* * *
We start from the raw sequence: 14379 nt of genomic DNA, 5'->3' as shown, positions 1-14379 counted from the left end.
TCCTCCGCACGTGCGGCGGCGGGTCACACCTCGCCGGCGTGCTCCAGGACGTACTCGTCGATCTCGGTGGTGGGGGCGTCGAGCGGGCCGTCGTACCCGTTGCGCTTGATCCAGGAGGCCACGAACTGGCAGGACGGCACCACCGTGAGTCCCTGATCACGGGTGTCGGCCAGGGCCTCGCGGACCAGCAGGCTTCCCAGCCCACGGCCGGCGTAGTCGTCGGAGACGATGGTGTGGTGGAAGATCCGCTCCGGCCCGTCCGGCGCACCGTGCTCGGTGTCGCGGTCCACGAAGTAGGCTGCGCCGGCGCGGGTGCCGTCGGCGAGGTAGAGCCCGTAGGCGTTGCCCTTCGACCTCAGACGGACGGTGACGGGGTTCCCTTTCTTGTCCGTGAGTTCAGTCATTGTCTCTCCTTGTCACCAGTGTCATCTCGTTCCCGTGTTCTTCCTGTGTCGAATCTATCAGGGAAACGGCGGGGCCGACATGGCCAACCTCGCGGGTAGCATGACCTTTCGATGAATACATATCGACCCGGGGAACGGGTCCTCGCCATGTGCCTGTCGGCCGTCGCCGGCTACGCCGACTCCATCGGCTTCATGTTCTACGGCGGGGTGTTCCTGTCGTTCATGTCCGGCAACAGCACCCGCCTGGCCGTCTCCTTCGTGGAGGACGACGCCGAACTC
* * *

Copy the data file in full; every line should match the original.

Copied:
We start from the raw sequence: 14379 nt of genomic DNA, 5'->3' as shown, positions 1-14379 counted from the left end.
TCCTCCGCACGTGCGGCGGCGGGTCACACCTCGCCGGCGTGCTCCAGGACGTACTCGTCGATCTCGGTGGTGGGGGCGTCGAGCGGGCCGTCGTACCCGTTGCGCTTGATCCAGGAGGCCACGAACTGGCAGGACGGCACCACCGTGAGTCCCTGATCACGGGTGTCGGCCAGGGCCTCGCGGACCAGCAGGCTTCCCAGCCCACGGCCGGCGTAGTCGTCGGAGACGATGGTGTGGTGGAAGATCCGCTCCGGCCCGTCCGGCGCACCGTGCTCGGTGTCGCGGTCCACGAAGTAGGCTGCGCCGGCGCGGGTGCCGTCGGCGAGGTAGAGCCCGTAGGCGTTGCCCTTCGACCTCAGACGGACGGTGACGGGGTTCCCTTTCTTGTCCGTGAGTTCAGTCATTGTCTCTCCTTGTCACCAGTGTCATCTCGTTCCCGTGTTCTTCCTGTGTCGAATCTATCAGGGAAACGGCGGGGCCGACATGGCCAACCTCGCGGGTAGCATGACCTTTCGATGAATACATATCGACCCGGGGAACGGGTCCTCGCCATGTGCCTGTCGGCCGTCGCCGGCTACGCCGACTCCATCGGCTTCATGTTCTACGGCGGGGTGTTCCTGTCGTTCATGTCCGGCAACAGCACCCGCCTGGCCGTCTCCTTCGTGGAGGACGACGCCGAACTC